The Deutsch–Jozsa algorithm generalizes earlier (1985) work by David Deutsch, which provided a solution for the simple case where [math]\displaystyle{ n = 1 }[/math].
Specifically, given a boolean function whose input is one bit, [math]\displaystyle{ f: \{0,1\} \rightarrow \{0,1\} }[/math], is it constant?[5]

The algorithm, as Deutsch had originally proposed it, was not deterministic. The algorithm was successful with a probability of one half. In 1992, Deutsch and Jozsa produced a deterministic algorithm which was generalized to a function which takes [math]\displaystyle{ n }[/math] bits for its input. Unlike Deutsch's algorithm, this algorithm required two function evaluations instead of only one.

Further improvements to the Deutsch–Jozsa algorithm were made by Cleve et al.,[2] resulting in an algorithm that is both deterministic and requires only a single query of [math]\displaystyle{ f }[/math]. This algorithm is still referred to as Deutsch–Jozsa algorithm in honour of the groundbreaking techniques they employed.[2]


For the Deutsch–Jozsa algorithm to work, the oracle computing [math]\displaystyle{ f(x) }[/math] from [math]\displaystyle{ x }[/math] must be a quantum oracle which does not decohere [math]\displaystyle{ x }[/math]. It also must not make a copy of [math]\displaystyle{ x }[/math], because that would violate the no cloning theorem.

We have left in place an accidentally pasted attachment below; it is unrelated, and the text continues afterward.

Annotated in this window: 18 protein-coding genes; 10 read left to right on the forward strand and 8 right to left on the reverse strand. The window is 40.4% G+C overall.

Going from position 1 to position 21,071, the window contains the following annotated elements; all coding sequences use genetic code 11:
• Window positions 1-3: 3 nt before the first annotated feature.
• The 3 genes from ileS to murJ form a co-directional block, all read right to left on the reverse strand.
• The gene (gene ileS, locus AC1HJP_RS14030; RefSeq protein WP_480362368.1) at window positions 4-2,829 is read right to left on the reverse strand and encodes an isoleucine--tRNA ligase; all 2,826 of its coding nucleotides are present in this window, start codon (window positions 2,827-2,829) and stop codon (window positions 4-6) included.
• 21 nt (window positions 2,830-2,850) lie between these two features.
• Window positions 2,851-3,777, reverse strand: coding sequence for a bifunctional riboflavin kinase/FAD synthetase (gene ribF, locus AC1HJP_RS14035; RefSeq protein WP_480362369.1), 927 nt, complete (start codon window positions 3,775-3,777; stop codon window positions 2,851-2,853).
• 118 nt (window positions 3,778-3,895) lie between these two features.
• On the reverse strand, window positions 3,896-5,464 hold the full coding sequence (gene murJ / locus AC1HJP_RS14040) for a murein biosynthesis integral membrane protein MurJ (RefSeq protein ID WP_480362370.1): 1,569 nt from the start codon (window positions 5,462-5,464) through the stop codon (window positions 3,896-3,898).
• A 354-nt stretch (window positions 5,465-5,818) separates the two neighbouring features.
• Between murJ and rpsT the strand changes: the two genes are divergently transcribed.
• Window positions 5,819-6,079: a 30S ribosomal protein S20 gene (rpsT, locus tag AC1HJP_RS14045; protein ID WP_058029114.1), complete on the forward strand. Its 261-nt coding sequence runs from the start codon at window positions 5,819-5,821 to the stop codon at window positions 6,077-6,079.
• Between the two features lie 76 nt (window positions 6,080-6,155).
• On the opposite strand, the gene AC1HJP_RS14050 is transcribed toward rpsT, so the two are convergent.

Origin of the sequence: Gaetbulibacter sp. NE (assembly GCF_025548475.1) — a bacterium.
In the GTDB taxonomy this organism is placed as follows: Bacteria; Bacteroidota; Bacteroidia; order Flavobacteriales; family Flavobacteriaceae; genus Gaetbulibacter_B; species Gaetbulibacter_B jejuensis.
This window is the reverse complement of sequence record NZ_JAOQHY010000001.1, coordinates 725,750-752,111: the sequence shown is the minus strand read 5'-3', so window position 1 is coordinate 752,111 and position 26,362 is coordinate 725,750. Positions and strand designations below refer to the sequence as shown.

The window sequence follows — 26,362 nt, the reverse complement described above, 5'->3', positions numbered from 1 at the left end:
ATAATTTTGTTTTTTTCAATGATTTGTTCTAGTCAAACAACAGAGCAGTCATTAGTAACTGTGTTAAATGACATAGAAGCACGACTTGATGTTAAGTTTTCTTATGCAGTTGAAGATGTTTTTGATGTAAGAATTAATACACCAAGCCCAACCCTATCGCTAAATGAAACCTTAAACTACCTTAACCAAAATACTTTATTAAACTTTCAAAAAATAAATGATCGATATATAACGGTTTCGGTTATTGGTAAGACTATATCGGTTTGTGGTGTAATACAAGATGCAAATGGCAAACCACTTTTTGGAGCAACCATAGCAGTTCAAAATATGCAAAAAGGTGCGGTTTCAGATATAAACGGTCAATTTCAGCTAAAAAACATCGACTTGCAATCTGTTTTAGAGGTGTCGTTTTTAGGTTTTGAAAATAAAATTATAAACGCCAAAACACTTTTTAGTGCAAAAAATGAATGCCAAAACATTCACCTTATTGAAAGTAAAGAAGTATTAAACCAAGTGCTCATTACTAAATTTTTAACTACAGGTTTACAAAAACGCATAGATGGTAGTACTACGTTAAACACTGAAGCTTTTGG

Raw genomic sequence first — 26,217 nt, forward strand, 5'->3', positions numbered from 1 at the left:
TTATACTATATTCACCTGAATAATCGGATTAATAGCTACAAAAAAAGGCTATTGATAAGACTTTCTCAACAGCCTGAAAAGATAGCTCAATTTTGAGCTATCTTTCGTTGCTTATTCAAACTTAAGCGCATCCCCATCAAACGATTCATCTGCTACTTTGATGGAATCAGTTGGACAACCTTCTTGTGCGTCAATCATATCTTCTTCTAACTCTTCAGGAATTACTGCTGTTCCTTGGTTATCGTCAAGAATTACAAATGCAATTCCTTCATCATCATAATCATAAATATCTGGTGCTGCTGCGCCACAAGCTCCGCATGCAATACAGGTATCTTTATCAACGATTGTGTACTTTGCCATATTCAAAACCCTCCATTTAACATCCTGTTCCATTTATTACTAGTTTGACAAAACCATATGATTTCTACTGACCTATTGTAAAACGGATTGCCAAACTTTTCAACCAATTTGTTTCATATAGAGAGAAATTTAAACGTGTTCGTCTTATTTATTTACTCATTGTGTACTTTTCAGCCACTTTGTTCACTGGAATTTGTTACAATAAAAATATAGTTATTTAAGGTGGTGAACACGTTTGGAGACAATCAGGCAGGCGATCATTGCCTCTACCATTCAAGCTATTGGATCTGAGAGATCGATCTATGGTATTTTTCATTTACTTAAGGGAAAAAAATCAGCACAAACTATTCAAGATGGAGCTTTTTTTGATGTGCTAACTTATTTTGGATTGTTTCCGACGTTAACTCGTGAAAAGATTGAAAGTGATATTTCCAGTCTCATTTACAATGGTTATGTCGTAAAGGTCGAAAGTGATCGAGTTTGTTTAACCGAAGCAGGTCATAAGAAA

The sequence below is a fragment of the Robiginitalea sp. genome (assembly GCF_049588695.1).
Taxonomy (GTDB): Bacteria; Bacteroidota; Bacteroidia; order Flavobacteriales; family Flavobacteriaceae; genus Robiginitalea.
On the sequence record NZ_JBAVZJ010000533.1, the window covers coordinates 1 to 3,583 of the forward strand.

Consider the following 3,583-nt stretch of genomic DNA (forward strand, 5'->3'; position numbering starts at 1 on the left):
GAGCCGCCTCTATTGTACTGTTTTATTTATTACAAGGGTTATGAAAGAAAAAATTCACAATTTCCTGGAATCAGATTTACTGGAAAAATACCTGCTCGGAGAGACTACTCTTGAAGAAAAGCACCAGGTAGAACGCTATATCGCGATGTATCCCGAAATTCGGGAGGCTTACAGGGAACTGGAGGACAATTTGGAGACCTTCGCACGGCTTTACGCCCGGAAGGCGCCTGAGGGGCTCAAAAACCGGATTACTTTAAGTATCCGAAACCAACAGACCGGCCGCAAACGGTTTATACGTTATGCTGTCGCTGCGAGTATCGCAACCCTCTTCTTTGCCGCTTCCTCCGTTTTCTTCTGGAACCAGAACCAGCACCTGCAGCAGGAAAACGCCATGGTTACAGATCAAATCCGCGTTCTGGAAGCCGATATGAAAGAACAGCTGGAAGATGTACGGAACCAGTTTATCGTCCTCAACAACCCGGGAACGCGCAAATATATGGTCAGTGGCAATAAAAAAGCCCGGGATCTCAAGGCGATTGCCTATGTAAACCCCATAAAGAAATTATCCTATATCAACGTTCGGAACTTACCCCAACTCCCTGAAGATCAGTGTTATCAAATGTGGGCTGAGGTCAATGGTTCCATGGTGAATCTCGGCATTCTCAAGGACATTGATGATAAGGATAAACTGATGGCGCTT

Deutsch-Jozsa algorithm quantum circuit

The algorithm begins with the [math]\displaystyle{ n+1 }[/math] bit state [math]\displaystyle{ |0\rangle^{\otimes n} |1\rangle }[/math]. That is, the first n bits are each in the state [math]\displaystyle{ |0\rangle }[/math] and the final bit is [math]\displaystyle{ |1\rangle }[/math]. A Hadamard transform is applied to each bit to obtain the state

[math]\displaystyle{ \frac{1}{\sqrt{2^{n+1}}}\sum_{x=0}^{2^n-1} |x\rangle (|0\rangle - |1\rangle ) }[/math],

where [math]\displaystyle{ x }[/math] runs over all [math]\displaystyle{ n }[/math]-bit strings. We have the function [math]\displaystyle{ f }[/math] implemented as a quantum oracle. The oracle maps its input state [math]\displaystyle{ |x\rangle|y\rangle }[/math] to [math]\displaystyle{ |x\rangle|y\oplus f(x) \rangle }[/math], where [math]\displaystyle{ \oplus }[/math] denotes addition modulo 2. Applying the quantum oracle gives;

[math]\displaystyle{ \frac{1}{\sqrt{2^{n+1}}}\sum_{x=0}^{2^n-1} |x\rangle (|0\oplus f(x)\rangle - |1\oplus f(x)\rangle ) }[/math].

For each [math]\displaystyle{ x, f(x) }[/math] is either 0 or 1. Testing these two possibilities, we see the above state is equal to

[math]\displaystyle{ \frac{1}{\sqrt{2^{n+1}}}\sum_{x=0}^{2^n-1} (-1)^{f(x)} |x\rangle (|0\rangle - |1\rangle ) }[/math].

At this point the last qubit [math]\displaystyle{ \frac{|0\rangle - |1\rangle}{\sqrt{2}} }[/math] may be ignored and the following remains: